TX vet accused of keeping animals for blood transfusions - WRCBtv.com | Chattanooga News, Weather & Sports

TX vet accused of keeping animals for blood transfusions

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The Fort Worth veterinarian accused of keeping an animal alive to use for blood transfusions had other reported violations with the Texas Board of Veterinary Medical Examiners.

Camp Bowie Animal Clinic veterinarian Dr. Millard "Lou" Tierce was arrested and charged with animal cruelty Wednesday night, a day after a family accused his clinic of keeping their dog for months to use for blood transfusions.

Tierce was released on a $10,000 bond following his 7 p.m. booking, after he turned himself in Wednesday to the Tarrant County Sheriff's Office. He is charged with cruelty to animals, non-livestock.

His veterinary license was temporarily suspended Wednesday as well. Paperwork obtained by NBC 5 outlines what was found at the clinic by investigators on April 29, and why the license was suspended.

According to the order of temporary suspension, Tierce admitted to accepting five animals for euthanization but did not euthanize them, including Sid, who was used in the alleged transfusions.

Additionally, the order said there were unsanitary conditions at the clinic.

"Animal organs were kept in jars throughout the clinic. Bugs were visible in exam rooms. Stacks of drugs, trash, laundry, paperwork and other miscellaneous items were strewn about the examinations rooms, hallways, stairwells, operating room, laboratories, and offices of the Clinic,” according to the documents.

The documents stated the board has found the doctor could be threat and real danger to patients, and violated rules for minimum security of controlled substances, among other reasons.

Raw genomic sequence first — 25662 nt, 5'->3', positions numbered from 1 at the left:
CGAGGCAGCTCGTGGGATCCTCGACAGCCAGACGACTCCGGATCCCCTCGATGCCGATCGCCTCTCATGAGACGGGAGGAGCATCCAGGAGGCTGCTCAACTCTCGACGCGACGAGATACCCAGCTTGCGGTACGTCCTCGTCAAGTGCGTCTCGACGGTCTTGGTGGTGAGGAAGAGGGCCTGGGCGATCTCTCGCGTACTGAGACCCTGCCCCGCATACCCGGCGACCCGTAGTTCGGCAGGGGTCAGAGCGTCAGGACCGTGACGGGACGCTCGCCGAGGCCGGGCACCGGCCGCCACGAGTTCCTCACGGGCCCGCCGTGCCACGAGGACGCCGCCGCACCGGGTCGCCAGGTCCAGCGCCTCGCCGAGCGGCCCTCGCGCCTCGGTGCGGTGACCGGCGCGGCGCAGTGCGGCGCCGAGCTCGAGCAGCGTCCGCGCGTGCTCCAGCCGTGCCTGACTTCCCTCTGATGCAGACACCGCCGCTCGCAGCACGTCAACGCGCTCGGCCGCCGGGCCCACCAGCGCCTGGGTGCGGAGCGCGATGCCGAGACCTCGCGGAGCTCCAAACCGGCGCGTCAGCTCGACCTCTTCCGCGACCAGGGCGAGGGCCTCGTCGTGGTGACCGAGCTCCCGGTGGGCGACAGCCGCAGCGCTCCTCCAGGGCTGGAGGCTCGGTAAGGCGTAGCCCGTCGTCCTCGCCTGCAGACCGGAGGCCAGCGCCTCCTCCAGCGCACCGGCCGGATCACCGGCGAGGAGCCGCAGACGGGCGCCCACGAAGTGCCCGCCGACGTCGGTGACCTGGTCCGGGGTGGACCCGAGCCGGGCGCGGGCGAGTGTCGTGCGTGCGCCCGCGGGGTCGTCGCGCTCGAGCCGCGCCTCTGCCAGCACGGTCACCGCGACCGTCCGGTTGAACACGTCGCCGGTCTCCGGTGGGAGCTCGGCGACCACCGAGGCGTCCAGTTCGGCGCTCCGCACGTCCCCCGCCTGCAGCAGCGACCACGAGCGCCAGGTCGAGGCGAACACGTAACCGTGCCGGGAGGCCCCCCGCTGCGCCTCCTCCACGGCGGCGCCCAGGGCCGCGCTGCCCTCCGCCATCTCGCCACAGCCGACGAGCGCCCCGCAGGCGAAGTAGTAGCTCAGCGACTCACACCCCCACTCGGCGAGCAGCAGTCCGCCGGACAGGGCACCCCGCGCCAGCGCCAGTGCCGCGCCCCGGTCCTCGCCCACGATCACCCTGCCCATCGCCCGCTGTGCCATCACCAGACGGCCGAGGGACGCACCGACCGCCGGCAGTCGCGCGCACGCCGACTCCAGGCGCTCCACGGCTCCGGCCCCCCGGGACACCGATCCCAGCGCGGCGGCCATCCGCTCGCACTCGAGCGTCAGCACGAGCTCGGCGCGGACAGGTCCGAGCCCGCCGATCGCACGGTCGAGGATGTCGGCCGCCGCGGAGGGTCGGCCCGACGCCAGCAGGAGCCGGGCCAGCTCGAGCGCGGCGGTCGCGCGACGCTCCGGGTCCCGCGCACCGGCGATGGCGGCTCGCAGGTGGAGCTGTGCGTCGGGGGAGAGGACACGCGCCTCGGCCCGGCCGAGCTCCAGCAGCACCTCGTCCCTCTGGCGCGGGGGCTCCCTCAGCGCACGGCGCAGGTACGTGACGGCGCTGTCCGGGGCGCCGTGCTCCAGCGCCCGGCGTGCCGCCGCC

Tierce told NBC 5 Thursday he could not comment on the investigation, complying with his attorney's request.

The Better Business Bureau of Fort Worth said there is only one complaint on his file within the last three years.

The Fort Worth Police Department will only say the investigation continues and the state's Board of Veterinarian Medical Examiners said it cannot comment on open investigations.

But the police department did say anyone who would like to file a report in regards to this case should call the FWPD non-emergency number of 817-335-4222 and explain they would like to make a report regarding the Camp Bowie Animal Clinic. They should also mention related report number 14-37697.

Vet Tech Brings Possible Abuse to Light

The situation came to light on Tuesday after Jamie and Marian Harris said they were contacted by a vet tech at the clinic who said Sid was being kept alive six months after they approved his euthanization due to a diagnosed congenital spine condition.

Upon hearing Sid was alive, the Harris family went to the clinic, found their dog and freed him before contacting authorities.

Sid is now home with the Harris family and being treated by other veterinarians. According to the Harris family's lawyer, James Eggelston, doctors have determined the dog has mange, shows definite signs of being used for blood transfusions and shows evidence of being "abusively kenneled."

Inside the clinic Wednesday, staff answered ringing phones and fielded questions from clients who wanted their pet's records. The flurry of inquiries sparked by the accusation that the doctor lied to the Harris family for months about Sid's fate.

Clients Defend "Great Veterinarian"

NBC 5 recorded video of Tierce helping a dog into the clinic, showing the compassionate nature many customers recall when they think of the vet. Greg Aston, who supports the doctor, told NBC 5 he's been a customer for years.

"Great veterinarian, trust him 100 percent," Aston said. "Never had any problems, very thorough, very professional. He seems to really care about the animals — not just here for the money."

NBC 5 received several emails and phone calls from other customers who had similar positive things to say about Tierce. Still, others are now questioning their decision to bring their pet to Tierce's clinic with the allegations brought forth Tuesday.

"I cried, because I wish I hadn't done this. Maybe this wasn't the best choice for her," said Keri Eagle, who took her miniature pinscher to Tierce last year but ultimately had to put her down as dog's health deteriorated. "I just question myself for making a wrong decision by bringing my dog here."

Many other clients approached NBC 5's cameras on Thursday to offer their showing of support for the veterinarian.


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